Speak to my inmost soul, and say, “I am thy love, thy God, thy all.”
To feel thy power, to hear thy voice, To taste thy love, be all my choice!

Gerhardt Tersteegen (18th century mystic, author, and hymnist)

Last week, Beth and I travelled to Las Vegas. A couple of my college friends were celebrating their 30th wedding anniversary – their mutual choosing of each other – with a renewal of their vows. The pastor remarked on the amazing example they set, especially in these times when such fidelity is under siege if not out of fashion. In part, this is because the mores of our society can make it easy to let self-interest creep in and distract from the agape that should be at the forefront. Another friend of mine once quipped that we are told we have the right to pursue happiness, and so many pursue it…somewhere else. Some of you may remember the Schoolhouse Rock segment “Fireworks,” where the inalienable rights of the Declaration of Independence are called out and clearly interpret “the pursuit of happiness” that same way. But my friends did not make it through 30 years of marriage because they were happy (or pursuing such) – they were and are happy because they were willing to put in the effort to make those 30 years work. I know that many in this congregation understand this personally. The rings that they exchanged as a new couple picked up many a ding or scratch over those years, each little scar making them all the more precious because what those rings symbolized continued to endure. During the ceremony, they removed and once again placed those rings on each other’s hands. When she went to place the ring on his finger, she actually dropped the ring, and the pastor scrambled a bit to pick it up. Just another ding, and a wonderful demonstration that the ceremony did not have to go perfectly for it to be perfect. Later, at the reception, I discussed sermon notes with the pastor – he had to preach the next morning and hadn’t started his sermon yet and I, of course, was just starting on this one. It was, for example, interesting symbolism that when the ring dropped, it was a minister who retrieved it and gave it back to them – highlighting the role of faith and our church’s support in helping with all our relationships, especially the most important ones. The imperfections in the rings after 30 years were proof that their love was not just a poetic ideal but something that stood the test of time in the real world. The pastor noted that he had never had a ring drop before, although he once did have a bride’s veil catch fire because she held the Unity Candle a trifle too close. The Spirit has been known to descend like tongues of fire, but the symbolism was a bit much there (and yes, they were able to quickly remove the veil and douse it with no injury). For my friends, their wedding feast was the beginning of joy and trials, hard work and setbacks and victories. After 30 years, we celebrated a milestone, but not, after all, the journey’s end. They are still travelling on together, upheld in the hands of faith and supported by mutual “willing the good of the other.” Let us take heart from examples like these.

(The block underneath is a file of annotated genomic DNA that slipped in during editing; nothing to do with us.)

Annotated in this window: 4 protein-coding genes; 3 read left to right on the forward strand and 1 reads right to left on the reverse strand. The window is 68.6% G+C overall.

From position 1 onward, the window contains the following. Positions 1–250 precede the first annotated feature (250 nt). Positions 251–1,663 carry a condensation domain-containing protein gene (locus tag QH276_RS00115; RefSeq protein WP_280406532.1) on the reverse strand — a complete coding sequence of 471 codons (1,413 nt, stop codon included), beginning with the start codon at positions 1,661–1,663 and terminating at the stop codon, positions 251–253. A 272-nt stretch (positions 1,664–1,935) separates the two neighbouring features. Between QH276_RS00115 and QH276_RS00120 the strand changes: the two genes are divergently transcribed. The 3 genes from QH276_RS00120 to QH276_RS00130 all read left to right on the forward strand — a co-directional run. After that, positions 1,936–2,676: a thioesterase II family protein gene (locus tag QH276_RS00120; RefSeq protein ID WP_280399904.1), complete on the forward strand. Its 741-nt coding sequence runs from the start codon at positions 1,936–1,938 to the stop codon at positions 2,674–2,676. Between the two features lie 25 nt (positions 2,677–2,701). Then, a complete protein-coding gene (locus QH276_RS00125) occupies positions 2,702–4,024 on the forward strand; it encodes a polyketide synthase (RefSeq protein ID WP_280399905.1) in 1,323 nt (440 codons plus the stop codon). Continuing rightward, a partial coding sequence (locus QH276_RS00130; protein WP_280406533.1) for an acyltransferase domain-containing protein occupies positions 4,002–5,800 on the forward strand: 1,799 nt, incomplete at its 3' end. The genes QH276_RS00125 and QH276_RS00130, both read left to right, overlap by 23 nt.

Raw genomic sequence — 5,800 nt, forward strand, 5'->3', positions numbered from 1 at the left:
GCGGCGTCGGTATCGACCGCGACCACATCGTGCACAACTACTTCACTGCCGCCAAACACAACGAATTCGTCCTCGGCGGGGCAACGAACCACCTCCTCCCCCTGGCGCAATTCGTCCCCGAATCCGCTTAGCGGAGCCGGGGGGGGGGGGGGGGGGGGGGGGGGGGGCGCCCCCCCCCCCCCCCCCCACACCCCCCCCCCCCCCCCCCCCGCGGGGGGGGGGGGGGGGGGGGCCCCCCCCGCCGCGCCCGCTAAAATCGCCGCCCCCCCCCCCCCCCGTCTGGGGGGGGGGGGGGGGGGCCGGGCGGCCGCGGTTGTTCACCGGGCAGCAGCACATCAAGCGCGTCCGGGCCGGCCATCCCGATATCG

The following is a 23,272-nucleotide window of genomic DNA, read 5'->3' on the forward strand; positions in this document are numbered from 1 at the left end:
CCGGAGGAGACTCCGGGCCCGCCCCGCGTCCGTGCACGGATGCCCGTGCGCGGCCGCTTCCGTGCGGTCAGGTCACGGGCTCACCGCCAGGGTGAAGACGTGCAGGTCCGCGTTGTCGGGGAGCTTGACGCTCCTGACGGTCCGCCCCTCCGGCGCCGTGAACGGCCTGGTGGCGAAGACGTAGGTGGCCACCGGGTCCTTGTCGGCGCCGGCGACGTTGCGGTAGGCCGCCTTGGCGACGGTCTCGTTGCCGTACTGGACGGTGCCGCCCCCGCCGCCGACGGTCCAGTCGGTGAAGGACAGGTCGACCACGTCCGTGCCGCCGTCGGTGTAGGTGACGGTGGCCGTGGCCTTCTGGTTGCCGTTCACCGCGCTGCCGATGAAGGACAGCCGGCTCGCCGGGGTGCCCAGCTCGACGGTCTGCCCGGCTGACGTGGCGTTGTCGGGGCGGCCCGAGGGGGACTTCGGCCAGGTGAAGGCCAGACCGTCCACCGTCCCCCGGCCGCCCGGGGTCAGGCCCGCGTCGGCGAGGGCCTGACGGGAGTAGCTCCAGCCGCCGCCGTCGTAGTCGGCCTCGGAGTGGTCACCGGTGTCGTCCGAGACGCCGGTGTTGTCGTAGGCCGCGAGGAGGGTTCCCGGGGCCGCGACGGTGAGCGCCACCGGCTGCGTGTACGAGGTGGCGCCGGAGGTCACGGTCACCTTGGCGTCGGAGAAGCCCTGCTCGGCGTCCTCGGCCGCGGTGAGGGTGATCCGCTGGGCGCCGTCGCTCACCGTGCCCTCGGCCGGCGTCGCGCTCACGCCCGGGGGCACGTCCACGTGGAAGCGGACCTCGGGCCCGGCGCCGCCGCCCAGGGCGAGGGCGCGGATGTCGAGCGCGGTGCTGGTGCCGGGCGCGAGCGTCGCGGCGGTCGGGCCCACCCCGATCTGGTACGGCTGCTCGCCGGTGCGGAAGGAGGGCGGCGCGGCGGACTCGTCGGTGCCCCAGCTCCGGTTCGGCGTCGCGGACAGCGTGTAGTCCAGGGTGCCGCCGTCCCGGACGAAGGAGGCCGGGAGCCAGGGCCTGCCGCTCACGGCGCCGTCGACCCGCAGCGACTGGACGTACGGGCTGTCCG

Our Lord reminds us that we are each in a relationship with God, called to love Him and to love our neighbor actively, consistently, and in the real world. Every Sunday is a bit of an anniversary. Nowhere is it promised that this love will be simple, easy, or without sacrifice. The prayers we use for birthdays and Baptism, Matrimony and Confirmation all include a plea for strength in adversity. Like wedding bands, we too will suffer the occasional dent and scratch, the occasional mishap of life. Once in a while, we may even find ourselves falling away from our community, our friends, even our faith. And in those times, perhaps brought low by misfortune, we depend on the promise of our Good Shepherd to swiftly scoop us up in His arms of boundless, selfless love. We are assured that He will always value us, even (and especially) when we don’t. Not one sparrow falls to the ground without His notice (St. Matthew 10:29). As Broadway reminds us, “When you’re broken on the ground, you will be found.” (Pasek/Paul) When we find ourselves walking in darkness, it is He who will be our great light to guide us to His ways (Isaiah 9:2). We will rise up again! For us, the wedding feast is the end of the journey, not the beginning – the marriage supper of the Lamb, the celebration of the salvation of all who are in Christ (Revelation 19:9). The way that leads from our Baptism (our joining into the body of the Church which is the Bride of Christ) to that blessed time – just as the road that leads from an earthly wedding – is paved, marked, and guard-railed by love. The great blessing of our faith is that Our Saviour took the entire traffic code and reduced it to this precious Summary. This should not inspire you to try to find loopholes in the Ten Commandments! We are bound to Our Creator, Redeemer, and Sanctifier for the long haul, and we can glimpse imperfectly the glory to come. If we work on that relationship, focusing on putting God above the distractions of the world and the flesh and prioritizing the good of our neighbor, keeping the Ten should just be a symptom that you are trying out your heavenly feast runway fashion – and it is fitting increasingly well. But just to be on the safe side, you might continue to pass on the weasel.